Every year, U.S. parents adopt about 135,000 children, and about one in four of those children will come to the United States from countries like China and Russia. Now, lawmakers in some European countries are considering banning international adoptions altogether in an effort to fight child trafficking.
In the Netherlands this January, the Dutch government debated a controversial international adoption policy that would have banned international adoption from any country. This month, lawmakers there decided not to stop foreign adoptions after all, but the government is reviewing its international adoption procedures.
In many European countries, citizens are increasingly concerned over the rising occurrences of child trafficking and abuse. Supporters of the international adoption ban hoped that other countries would follow suit in an effort to protect child welfare globally.
Why do some child trafficking experts believe such a drastic move is necessary?
Reports from the Dutch Ministry of Justice show that a significant proportion of international adoptions in the Netherlands involved misconduct such as child laundering or the sale of a child into slavery. It goes on to say that individuals in richer Western countries sometimes take advantage of children adopted from developing nations.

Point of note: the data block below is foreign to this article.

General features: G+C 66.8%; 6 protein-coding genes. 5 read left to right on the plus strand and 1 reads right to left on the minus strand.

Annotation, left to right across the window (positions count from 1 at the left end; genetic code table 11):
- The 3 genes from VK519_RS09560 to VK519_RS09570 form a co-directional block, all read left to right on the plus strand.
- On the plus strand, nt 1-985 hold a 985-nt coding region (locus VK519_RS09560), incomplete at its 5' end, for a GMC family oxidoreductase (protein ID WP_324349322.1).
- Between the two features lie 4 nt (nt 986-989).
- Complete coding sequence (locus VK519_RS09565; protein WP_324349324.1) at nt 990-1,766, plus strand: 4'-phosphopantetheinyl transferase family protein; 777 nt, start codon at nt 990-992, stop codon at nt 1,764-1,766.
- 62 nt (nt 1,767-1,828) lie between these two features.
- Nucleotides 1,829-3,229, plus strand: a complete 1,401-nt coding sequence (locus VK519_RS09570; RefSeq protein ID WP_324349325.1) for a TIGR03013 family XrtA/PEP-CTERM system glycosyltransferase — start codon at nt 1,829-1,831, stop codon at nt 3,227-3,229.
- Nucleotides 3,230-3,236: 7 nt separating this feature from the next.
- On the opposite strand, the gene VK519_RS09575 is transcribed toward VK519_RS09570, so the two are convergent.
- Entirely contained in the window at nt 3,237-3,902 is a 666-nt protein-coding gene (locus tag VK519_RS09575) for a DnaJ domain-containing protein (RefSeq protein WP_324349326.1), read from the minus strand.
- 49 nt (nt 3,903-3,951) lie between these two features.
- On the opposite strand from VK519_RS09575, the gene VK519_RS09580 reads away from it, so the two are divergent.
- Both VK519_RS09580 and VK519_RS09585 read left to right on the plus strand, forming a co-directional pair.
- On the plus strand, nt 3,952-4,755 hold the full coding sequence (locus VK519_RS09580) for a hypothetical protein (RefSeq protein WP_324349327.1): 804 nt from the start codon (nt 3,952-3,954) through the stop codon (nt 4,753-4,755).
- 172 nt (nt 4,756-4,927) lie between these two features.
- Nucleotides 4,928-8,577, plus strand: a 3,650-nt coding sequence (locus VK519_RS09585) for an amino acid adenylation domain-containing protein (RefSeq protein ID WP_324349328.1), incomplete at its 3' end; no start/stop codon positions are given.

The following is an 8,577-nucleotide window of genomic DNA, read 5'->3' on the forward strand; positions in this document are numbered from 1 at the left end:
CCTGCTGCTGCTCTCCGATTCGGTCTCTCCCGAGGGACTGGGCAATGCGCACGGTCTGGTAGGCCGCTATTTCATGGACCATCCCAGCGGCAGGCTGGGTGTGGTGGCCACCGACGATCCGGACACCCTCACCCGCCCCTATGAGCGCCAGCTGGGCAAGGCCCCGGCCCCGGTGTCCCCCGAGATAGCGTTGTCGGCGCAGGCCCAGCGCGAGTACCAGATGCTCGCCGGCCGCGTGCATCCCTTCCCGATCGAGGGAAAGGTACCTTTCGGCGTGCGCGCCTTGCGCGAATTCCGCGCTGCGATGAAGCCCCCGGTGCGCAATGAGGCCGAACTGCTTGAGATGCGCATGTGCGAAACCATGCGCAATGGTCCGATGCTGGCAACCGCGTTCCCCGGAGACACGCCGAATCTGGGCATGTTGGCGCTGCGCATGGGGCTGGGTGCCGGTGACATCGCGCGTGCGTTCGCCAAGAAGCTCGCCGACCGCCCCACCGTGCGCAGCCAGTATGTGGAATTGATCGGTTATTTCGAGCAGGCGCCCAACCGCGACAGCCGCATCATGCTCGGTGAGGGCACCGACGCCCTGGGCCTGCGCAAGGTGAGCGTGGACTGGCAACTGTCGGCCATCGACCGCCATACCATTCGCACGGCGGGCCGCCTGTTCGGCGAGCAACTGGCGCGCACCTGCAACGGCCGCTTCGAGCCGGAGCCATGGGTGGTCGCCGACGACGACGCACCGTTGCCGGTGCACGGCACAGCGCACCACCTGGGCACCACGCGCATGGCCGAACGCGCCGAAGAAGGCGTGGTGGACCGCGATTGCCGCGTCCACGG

Yrrah Van Der Kruit, an advisor at the Council for the Administration of Criminal Justice and Protection of Juveniles, explained to Reuters:
If we really want to help the child, [intercountry] adoption has to stop…For as long as rich countries continue to drive a market of adoption from poorer countries, we will have this problem, and the poor countries will not put the necessary developments in place to support their own children.
Adoption experts believe that adoption bans would bring severe international repercussions. Already, the seven popular “origin” countries of Guatemala, Romania, Vietnam, Cambodia, the Democratic Republic of Congo, Kenya, and Ethiopia, have put a limit on international adoptions.
Generally speaking, here in the United States 38% of adoptions are private domestic adoptions, 37% are adoptions through the foster care system, and 25% are completed internationally.
Here in the United States, fertility experts believe that 6.7 million women between the ages of 15 and 44 have an impaired ability to either get pregnant or carry a child to term. Adoption remains a popular choice among same-sex couples, older parents, and couples who cannot conceive.
As recently as February 15, FBI agents raided an Ohio international adoption agency, which had been previously cited by the U.S. Department of State for “a pattern of serious, willful, or grossly negligent failure to comply” with international adoption standards.